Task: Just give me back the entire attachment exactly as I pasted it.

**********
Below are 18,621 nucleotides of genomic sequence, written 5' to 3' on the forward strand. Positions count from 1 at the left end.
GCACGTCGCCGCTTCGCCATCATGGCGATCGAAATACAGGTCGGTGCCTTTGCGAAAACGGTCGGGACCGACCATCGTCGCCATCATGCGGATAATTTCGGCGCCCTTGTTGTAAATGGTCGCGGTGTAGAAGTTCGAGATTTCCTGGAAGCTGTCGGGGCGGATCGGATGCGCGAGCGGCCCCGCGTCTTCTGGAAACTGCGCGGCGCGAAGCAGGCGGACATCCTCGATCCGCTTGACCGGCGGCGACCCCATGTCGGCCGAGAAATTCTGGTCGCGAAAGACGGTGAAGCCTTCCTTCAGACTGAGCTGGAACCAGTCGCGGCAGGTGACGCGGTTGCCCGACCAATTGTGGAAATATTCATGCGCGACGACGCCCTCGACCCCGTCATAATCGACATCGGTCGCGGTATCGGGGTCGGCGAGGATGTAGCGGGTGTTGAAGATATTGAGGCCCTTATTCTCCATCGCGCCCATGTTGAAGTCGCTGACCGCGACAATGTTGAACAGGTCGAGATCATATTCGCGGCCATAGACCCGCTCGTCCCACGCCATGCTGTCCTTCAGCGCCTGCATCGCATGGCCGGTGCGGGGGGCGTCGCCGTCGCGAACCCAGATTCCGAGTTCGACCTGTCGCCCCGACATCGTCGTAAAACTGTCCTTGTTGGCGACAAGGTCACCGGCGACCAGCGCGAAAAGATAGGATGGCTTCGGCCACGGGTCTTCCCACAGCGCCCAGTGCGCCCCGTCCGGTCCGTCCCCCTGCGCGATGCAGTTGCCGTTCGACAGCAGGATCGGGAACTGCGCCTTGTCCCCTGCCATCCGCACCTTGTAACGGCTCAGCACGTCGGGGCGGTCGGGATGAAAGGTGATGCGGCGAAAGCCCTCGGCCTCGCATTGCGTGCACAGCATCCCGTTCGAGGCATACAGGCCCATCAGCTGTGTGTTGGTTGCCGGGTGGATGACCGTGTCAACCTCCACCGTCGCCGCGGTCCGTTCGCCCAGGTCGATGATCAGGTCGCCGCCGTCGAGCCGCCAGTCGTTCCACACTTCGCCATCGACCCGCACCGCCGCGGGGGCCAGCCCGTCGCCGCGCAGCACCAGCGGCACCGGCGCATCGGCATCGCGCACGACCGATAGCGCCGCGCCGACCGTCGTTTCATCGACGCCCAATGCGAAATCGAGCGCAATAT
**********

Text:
Below are 18,621 nucleotides of genomic sequence, written 5' to 3' on the forward strand. Positions count from 1 at the left end.
GCACGTCGCCGCTTCGCCATCATGGCGATCGAAATACAGGTCGGTGCCTTTGCGAAAACGGTCGGGACCGACCATCGTCGCCATCATGCGGATAATTTCGGCGCCCTTGTTGTAAATGGTCGCGGTGTAGAAGTTCGAGATTTCCTGGAAGCTGTCGGGGCGGATCGGATGCGCGAGCGGCCCCGCGTCTTCTGGAAACTGCGCGGCGCGAAGCAGGCGGACATCCTCGATCCGCTTGACCGGCGGCGACCCCATGTCGGCCGAGAAATTCTGGTCGCGAAAGACGGTGAAGCCTTCCTTCAGACTGAGCTGGAACCAGTCGCGGCAGGTGACGCGGTTGCCCGACCAATTGTGGAAATATTCATGCGCGACGACGCCCTCGACCCCGTCATAATCGACATCGGTCGCGGTATCGGGGTCGGCGAGGATGTAGCGGGTGTTGAAGATATTGAGGCCCTTATTCTCCATCGCGCCCATGTTGAAGTCGCTGACCGCGACAATGTTGAACAGGTCGAGATCATATTCGCGGCCATAGACCCGCTCGTCCCACGCCATGCTGTCCTTCAGCGCCTGCATCGCATGGCCGGTGCGGGGGGCGTCGCCGTCGCGAACCCAGATTCCGAGTTCGACCTGTCGCCCCGACATCGTCGTAAAACTGTCCTTGTTGGCGACAAGGTCACCGGCGACCAGCGCGAAAAGATAGGATGGCTTCGGCCACGGGTCTTCCCACAGCGCCCAGTGCGCCCCGTCCGGTCCGTCCCCCTGCGCGATGCAGTTGCCGTTCGACAGCAGGATCGGGAACTGCGCCTTGTCCCCTGCCATCCGCACCTTGTAACGGCTCAGCACGTCGGGGCGGTCGGGATGAAAGGTGATGCGGCGAAAGCCCTCGGCCTCGCATTGCGTGCACAGCATCCCGTTCGAGGCATACAGGCCCATCAGCTGTGTGTTGGTTGCCGGGTGGATGACCGTGTCAACCTCCACCGTCGCCGCGGTCCGTTCGCCCAGGTCGATGATCAGGTCGCCGCCGTCGAGCCGCCAGTCGTTCCACACTTCGCCATCGACCCGCACCGCCGCGGGGGCCAGCCCGTCGCCGCGCAGCACCAGCGGCACCGGCGCATCGGCATCGCGCACGACCGATAGCGCCGCGCCGACCGTCGTTTCATCGACGCCCAATGCGAAATCGAGCGCAATAT